Marc and I earn a combined income that should make us beyond comfortable in any reasonable city, but in New York, it can feel difficult to save anything. Our rent is creeping ever-closer to $3,000/month in a neighborhood considered “extremely affordable” by Manhattan standards. There is no sign that even the most vigorously-protected housing will remain that way, when even sites as historic as Langston Hughes’ house is only preserved for the community through the grace of crowdfunding and some serious press. To create any kind of “diverse” community, socioeconomically, in New York, is nearly impossible, and the constant pushing towards extremes in the city is driven in large part by perhaps the ugliest truth of all: you’re not fighting fair in New York. Even if you earn a great salary, or have a substantial household income, New York is full of people who bring with them enormous wealth, and the fact that you live among them on a daily basis will perpetually (and to the point of insanity) skew your perception of “normal.”
You see, it’s nearly impossible to be a professional of any kind in New York (or even live here, really) without having at least a few people in your social circle whose family is helping them with rent, with living cost, with buying property — with everything. Much of New York’s affordable housing (to buy and to rent) comes with salary caps, but not wealth caps, meaning that you can land that rent-controlled unit in NoLita or buy a budget studio in Williamsburg if you are earning very little as a 20-something, because your parents are giving you the down payment. On paper, you read as struggling, but in practice, you’re being used as a conduit to an excellent investment for family wealth. And sometimes, stories like this bubble to the surface unintentionally and become a short-lived source of ire on sites like Gothamist, but it happens all day, every day.
And even if the salary caps aren’t being used, simply having someone invisible who signs on the dotted line or drops a magic number in your account every month makes living in New York suddenly a Carrie Bradshaw dream instead of the financially-devastating slog it can so often be. It’s the NYU student who magically never has to leave her beautiful East Village walkup during her unpaid internship; it’s the young couple who can afford an apartment $1,500 above their salary limits; it’s the colleague who earns the same exact wage as you but goes out three times as much. These New Yorkers are all around us, in our work and our social groups and on our social media, living out a version of the city that seems so impossibly, frustratingly unattainable, and never divulging the source of their abundance. This city — its prestigious schools, internships, industries, arts — attracts the cream of the Northeastern or Californian suburbs, the prep schools scattered around the country, the roman numeral-ed last names from other major cities. They come here and, by their 20s, have managed to anonymize their wealth and background and pass themselves off as “just like you.”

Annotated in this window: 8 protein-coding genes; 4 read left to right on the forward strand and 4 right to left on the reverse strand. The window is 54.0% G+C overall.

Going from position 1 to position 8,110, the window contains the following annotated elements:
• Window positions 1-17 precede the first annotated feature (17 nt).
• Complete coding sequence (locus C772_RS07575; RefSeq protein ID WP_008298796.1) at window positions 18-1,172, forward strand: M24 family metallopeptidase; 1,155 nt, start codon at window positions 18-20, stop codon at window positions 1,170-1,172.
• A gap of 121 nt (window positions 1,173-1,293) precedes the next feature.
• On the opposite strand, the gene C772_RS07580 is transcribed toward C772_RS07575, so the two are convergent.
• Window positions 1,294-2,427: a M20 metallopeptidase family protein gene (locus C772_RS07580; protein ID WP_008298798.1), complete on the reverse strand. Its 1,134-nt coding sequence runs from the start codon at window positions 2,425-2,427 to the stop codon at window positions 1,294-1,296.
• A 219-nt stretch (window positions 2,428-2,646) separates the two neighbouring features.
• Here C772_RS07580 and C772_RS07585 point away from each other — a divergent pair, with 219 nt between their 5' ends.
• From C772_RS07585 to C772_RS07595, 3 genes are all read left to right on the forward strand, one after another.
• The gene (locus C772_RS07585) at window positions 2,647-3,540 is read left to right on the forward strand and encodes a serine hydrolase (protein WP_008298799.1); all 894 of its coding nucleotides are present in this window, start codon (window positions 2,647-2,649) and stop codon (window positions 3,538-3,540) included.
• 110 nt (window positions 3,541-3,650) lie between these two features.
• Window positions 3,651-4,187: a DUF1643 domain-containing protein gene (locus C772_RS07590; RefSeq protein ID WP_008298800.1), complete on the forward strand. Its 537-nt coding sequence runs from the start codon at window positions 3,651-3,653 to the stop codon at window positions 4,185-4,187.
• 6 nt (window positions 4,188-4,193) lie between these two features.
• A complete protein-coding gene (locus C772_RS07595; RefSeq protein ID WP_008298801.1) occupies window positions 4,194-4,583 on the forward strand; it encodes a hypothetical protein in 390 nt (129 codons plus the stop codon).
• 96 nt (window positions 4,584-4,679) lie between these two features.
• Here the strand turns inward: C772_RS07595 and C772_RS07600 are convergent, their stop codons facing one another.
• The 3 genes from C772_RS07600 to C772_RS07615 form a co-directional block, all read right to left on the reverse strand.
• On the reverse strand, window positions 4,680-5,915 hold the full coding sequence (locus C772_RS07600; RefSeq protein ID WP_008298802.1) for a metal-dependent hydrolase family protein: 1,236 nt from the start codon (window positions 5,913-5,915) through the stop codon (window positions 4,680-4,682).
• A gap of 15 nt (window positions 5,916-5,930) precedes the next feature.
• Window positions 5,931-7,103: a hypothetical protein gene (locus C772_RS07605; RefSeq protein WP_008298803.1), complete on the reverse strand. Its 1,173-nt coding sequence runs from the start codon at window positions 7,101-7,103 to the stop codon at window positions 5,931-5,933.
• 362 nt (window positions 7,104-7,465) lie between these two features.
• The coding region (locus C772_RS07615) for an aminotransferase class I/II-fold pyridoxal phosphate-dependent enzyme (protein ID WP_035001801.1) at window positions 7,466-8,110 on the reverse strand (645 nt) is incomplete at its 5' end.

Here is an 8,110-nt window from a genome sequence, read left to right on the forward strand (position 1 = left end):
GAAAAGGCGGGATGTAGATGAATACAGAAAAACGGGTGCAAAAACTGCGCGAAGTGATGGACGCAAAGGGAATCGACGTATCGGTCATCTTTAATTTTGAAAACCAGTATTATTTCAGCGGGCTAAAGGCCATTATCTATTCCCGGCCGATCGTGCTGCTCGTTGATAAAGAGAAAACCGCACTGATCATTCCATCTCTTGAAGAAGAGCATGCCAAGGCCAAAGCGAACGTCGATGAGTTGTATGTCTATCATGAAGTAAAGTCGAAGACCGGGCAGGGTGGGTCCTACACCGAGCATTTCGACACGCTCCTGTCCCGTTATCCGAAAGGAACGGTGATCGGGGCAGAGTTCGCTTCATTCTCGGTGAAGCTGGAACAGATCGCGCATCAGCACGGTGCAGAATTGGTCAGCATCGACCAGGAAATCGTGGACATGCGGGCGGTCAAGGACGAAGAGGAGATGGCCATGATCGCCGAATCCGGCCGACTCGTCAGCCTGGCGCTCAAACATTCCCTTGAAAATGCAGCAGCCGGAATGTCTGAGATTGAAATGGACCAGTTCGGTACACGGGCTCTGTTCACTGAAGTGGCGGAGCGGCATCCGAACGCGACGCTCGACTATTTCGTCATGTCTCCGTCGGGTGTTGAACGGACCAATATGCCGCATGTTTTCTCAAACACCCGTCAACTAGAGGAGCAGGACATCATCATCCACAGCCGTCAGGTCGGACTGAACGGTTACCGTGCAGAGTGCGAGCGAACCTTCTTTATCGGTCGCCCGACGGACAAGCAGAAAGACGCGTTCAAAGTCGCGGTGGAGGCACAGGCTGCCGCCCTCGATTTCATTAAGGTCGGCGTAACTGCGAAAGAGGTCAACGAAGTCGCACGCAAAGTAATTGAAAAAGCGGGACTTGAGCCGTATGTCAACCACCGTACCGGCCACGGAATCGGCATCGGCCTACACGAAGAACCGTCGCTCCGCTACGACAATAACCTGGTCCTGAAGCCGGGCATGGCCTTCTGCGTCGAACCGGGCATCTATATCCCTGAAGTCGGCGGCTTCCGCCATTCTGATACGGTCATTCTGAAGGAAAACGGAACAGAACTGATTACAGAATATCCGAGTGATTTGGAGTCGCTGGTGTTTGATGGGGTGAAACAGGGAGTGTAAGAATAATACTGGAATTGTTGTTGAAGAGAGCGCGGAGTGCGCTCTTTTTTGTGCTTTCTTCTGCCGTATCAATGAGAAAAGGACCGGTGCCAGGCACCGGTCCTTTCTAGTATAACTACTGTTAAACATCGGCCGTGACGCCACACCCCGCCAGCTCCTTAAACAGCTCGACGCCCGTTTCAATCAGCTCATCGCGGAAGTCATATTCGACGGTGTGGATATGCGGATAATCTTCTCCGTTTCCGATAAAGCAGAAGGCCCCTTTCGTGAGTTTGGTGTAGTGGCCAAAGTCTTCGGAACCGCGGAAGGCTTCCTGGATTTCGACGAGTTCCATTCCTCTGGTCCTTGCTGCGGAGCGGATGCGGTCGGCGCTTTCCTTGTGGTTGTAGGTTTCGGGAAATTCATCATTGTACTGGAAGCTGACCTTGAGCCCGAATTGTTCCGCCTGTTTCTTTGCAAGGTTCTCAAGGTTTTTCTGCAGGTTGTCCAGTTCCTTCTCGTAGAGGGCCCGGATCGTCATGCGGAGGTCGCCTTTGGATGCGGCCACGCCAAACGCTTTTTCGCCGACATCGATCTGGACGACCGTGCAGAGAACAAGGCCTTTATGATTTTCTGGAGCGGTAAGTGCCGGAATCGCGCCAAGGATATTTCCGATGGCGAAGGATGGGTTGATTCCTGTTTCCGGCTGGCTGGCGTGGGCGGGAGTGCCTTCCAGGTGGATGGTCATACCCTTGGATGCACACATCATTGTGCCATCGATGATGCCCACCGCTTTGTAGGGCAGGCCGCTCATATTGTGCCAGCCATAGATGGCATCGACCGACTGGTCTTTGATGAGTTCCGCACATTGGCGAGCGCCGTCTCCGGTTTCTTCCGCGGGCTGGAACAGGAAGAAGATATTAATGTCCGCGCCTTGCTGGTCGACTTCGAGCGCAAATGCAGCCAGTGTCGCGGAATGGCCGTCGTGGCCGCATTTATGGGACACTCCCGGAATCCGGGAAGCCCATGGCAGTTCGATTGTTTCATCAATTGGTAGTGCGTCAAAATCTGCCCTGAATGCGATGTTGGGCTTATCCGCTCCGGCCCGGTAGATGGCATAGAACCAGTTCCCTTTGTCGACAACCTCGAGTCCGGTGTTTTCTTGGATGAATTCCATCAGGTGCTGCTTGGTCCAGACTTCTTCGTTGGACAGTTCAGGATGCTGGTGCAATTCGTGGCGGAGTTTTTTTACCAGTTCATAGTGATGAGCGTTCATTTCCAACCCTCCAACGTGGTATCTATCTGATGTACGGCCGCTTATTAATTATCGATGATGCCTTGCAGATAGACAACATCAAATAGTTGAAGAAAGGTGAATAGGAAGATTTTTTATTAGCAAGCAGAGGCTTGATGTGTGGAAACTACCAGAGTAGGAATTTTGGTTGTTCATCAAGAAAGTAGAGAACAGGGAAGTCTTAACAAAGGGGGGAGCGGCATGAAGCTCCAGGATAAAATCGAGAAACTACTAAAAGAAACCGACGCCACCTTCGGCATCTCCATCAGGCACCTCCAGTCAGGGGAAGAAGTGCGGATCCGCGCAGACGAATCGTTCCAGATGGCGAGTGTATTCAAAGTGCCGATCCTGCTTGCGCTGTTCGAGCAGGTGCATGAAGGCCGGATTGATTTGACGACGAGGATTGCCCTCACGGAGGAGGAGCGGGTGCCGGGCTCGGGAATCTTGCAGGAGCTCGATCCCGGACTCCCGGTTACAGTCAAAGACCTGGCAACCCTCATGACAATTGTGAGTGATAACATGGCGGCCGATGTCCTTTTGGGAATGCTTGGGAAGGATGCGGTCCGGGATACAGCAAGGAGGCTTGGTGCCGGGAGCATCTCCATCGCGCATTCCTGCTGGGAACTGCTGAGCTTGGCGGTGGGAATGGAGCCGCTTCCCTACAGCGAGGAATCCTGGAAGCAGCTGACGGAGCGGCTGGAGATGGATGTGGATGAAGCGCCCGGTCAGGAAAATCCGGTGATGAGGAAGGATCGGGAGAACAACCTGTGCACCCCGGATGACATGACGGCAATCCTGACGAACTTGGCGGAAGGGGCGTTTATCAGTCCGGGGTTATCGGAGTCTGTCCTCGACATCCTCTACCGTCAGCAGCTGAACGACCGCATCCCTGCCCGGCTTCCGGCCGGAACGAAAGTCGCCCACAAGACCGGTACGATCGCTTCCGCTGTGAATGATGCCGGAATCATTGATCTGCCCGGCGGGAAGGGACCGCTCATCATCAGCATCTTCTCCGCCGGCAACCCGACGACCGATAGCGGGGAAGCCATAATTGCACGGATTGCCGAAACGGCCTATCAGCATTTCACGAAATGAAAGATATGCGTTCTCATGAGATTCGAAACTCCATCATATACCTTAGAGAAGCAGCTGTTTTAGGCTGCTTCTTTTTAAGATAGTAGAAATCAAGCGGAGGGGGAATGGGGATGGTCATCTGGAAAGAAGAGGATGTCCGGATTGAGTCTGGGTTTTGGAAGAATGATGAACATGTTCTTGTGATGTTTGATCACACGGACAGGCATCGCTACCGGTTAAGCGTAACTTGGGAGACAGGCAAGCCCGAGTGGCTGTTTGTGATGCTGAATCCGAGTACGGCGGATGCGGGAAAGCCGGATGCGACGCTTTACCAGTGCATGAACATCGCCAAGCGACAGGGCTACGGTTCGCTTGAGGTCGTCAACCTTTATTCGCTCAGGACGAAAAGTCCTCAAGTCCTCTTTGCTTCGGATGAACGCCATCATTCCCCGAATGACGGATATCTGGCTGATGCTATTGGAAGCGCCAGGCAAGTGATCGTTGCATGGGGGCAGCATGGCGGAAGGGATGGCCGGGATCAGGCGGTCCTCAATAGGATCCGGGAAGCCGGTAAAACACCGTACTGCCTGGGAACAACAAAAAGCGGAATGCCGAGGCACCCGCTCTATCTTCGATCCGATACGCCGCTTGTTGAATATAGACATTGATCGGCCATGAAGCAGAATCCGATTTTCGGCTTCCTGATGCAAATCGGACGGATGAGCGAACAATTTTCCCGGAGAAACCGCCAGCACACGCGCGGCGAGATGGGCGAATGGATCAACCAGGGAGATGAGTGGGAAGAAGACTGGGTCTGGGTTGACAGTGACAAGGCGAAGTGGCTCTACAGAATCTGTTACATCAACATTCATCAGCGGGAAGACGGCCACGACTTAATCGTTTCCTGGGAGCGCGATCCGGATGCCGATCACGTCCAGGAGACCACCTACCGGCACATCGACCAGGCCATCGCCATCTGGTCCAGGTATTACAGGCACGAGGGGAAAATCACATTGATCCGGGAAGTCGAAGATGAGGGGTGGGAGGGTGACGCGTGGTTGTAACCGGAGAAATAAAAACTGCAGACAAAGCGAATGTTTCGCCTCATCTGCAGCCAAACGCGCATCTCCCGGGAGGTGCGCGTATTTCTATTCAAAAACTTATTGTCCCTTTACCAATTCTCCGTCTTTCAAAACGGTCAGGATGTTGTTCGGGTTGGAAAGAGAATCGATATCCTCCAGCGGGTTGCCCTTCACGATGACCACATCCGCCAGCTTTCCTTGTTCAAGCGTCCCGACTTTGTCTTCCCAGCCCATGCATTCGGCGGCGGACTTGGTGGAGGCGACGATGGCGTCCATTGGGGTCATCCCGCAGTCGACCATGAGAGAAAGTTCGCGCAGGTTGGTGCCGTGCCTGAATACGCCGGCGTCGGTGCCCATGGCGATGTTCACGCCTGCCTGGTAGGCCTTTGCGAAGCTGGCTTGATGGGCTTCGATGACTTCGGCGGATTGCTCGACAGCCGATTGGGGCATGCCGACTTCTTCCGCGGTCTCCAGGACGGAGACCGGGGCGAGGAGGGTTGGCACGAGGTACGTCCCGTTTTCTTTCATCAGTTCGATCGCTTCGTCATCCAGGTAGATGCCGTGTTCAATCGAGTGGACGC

New York City is full of people who are nothing “like you.” Yes, it is also full of strivers and first-generation everything and people from middle-class backgrounds to whom the rents are something we never imagined in our wildest dreams. But it’s also full of vision-distorting wealth, casual conversation drops of summers spent abroad at 12 years old and prestigious arts camps somewhere upstate with scions of Hollywood and New York finance. This city is moving inexorably towards wealth because more of it will always continue to pour in unannounced, and unlike many equally-romanticized European cities, we will never put the kind of social programs in place that do something to even the playing field, and ensure there will always be a thriving middle class, a place for teachers and policemen and janitors to live comfortably. New York is going to be The Capitol because the people who can afford it to be will always come here, drawn like moths to a faux-vintage Edison bulb.
And that’s, in many ways, why I’ll probably never feel at home here. I have no degree, hold no prestigious names on my résumé or family tree, attended a community college and moved abroad through being a full-time nanny. At my core, I will never be able to fluidly move through a city studded with Gatsbys, never fully speak the language, never want for New Money or Old Money or any kind of capital-anything. I feel most at home when I’m eating a sandwich on the City College campus, surrounded by possibility and normalcy and true meritocracy, which can only exist when well-subsidized by a goverment that decides it should be. I will never love strolling around much of this city, because it will always be dominated by impossible wealth and faux-relatability, and that to me will always be ugly — no matter how photogenic it is.